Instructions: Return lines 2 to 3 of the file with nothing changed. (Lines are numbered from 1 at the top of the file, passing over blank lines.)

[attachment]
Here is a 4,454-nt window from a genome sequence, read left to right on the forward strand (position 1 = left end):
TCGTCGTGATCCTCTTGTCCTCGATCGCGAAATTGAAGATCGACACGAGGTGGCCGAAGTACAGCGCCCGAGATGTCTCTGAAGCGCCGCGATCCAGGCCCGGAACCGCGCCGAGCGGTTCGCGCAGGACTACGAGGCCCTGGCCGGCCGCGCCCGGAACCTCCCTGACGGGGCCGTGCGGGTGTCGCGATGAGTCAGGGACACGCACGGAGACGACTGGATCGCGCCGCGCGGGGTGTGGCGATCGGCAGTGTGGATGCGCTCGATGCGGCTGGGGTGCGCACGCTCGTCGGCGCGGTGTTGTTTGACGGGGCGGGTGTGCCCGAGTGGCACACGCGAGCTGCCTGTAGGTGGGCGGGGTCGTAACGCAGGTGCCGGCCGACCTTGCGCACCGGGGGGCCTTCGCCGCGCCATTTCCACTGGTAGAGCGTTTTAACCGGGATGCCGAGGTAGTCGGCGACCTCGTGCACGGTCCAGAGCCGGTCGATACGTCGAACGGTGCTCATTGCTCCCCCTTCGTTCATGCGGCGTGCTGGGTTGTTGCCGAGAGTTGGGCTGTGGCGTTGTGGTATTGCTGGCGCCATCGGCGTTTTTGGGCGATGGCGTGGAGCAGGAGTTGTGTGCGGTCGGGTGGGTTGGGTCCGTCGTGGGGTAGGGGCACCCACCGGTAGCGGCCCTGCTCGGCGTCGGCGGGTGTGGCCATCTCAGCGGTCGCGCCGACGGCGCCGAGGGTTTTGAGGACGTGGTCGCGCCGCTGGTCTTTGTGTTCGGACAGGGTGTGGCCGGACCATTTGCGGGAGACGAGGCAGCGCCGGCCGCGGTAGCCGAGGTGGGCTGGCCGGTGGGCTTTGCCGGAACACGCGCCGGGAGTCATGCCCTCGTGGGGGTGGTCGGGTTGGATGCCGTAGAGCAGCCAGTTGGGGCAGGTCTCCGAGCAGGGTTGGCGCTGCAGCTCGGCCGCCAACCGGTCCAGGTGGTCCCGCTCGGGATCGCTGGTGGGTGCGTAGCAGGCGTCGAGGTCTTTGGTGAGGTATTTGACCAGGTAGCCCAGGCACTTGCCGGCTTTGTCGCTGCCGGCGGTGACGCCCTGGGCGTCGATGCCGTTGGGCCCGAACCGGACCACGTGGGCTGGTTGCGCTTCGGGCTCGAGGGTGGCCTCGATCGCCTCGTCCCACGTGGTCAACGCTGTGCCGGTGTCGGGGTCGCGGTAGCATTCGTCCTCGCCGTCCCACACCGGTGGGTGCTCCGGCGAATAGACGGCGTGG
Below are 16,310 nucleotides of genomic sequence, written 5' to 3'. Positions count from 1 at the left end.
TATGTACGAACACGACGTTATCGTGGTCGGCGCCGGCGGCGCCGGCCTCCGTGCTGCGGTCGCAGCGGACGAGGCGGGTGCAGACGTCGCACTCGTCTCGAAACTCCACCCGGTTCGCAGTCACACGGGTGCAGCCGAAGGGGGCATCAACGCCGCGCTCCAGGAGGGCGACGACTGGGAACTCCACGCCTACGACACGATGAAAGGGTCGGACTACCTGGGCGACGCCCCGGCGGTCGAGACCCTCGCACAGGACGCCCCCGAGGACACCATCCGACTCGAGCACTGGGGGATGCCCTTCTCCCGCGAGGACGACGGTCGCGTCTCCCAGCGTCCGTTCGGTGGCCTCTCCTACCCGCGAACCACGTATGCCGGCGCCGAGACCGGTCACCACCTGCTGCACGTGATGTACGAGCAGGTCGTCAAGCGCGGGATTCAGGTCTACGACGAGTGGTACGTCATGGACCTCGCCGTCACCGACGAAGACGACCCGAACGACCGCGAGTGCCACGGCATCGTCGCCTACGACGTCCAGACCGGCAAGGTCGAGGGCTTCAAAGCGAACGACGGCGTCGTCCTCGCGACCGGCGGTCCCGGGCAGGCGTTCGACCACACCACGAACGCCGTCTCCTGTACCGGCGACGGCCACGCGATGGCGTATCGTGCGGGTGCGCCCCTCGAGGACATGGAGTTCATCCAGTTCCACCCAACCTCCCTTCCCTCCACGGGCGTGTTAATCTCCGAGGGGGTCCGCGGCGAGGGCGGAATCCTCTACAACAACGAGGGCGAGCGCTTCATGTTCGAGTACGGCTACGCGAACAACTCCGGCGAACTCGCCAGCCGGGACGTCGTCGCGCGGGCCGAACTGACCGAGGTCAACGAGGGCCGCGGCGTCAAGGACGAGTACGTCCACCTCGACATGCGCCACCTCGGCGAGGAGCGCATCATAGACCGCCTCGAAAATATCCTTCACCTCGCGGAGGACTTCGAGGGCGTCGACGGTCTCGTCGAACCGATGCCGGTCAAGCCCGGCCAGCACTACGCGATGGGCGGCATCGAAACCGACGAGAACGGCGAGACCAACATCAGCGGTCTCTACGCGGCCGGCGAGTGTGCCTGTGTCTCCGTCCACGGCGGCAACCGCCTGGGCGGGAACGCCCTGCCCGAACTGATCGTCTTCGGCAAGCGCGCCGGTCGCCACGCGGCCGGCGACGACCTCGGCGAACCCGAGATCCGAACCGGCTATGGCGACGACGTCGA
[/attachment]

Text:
TCGTCGTGATCCTCTTGTCCTCGATCGCGAAATTGAAGATCGACACGAGGTGGCCGAAGTACAGCGCCCGAGATGTCTCTGAAGCGCCGCGATCCAGGCCCGGAACCGCGCCGAGCGGTTCGCGCAGGACTACGAGGCCCTGGCCGGCCGCGCCCGGAACCTCCCTGACGGGGCCGTGCGGGTGTCGCGATGAGTCAGGGACACGCACGGAGACGACTGGATCGCGCCGCGCGGGGTGTGGCGATCGGCAGTGTGGATGCGCTCGATGCGGCTGGGGTGCGCACGCTCGTCGGCGCGGTGTTGTTTGACGGGGCGGGTGTGCCCGAGTGGCACACGCGAGCTGCCTGTAGGTGGGCGGGGTCGTAACGCAGGTGCCGGCCGACCTTGCGCACCGGGGGGCCTTCGCCGCGCCATTTCCACTGGTAGAGCGTTTTAACCGGGATGCCGAGGTAGTCGGCGACCTCGTGCACGGTCCAGAGCCGGTCGATACGTCGAACGGTGCTCATTGCTCCCCCTTCGTTCATGCGGCGTGCTGGGTTGTTGCCGAGAGTTGGGCTGTGGCGTTGTGGTATTGCTGGCGCCATCGGCGTTTTTGGGCGATGGCGTGGAGCAGGAGTTGTGTGCGGTCGGGTGGGTTGGGTCCGTCGTGGGGTAGGGGCACCCACCGGTAGCGGCCCTGCTCGGCGTCGGCGGGTGTGGCCATCTCAGCGGTCGCGCCGACGGCGCCGAGGGTTTTGAGGACGTGGTCGCGCCGCTGGTCTTTGTGTTCGGACAGGGTGTGGCCGGACCATTTGCGGGAGACGAGGCAGCGCCGGCCGCGGTAGCCGAGGTGGGCTGGCCGGTGGGCTTTGCCGGAACACGCGCCGGGAGTCATGCCCTCGTGGGGGTGGTCGGGTTGGATGCCGTAGAGCAGCCAGTTGGGGCAGGTCTCCGAGCAGGGTTGGCGCTGCAGCTCGGCCGCCAACCGGTCCAGGTGGTCCCGCTCGGGATCGCTGGTGGGTGCGTAGCAGGCGTCGAGGTCTTTGGTGAGGTATTTGACCAGGTAGCCCAGGCACTTGCCGGCTTTGTCGCTGCCGGCGGTGACGCCCTGGGCGTCGATGCCGTTGGGCCCGAACCGGACCACGTGGGCTGGTTGCGCTTCGGGCTCGAGGGTGGCCTCGATCGCCTCGTCCCACGTGGTCAACGCTGTGCCGGTGTCGGGGTCGCGGTAGCATTCGTCCTCGCCGTCCCACACCGGTGGGTGCTCCGGCGAATAGACGGCGTGG
Below are 16,310 nucleotides of genomic sequence, written 5' to 3'. Positions count from 1 at the left end.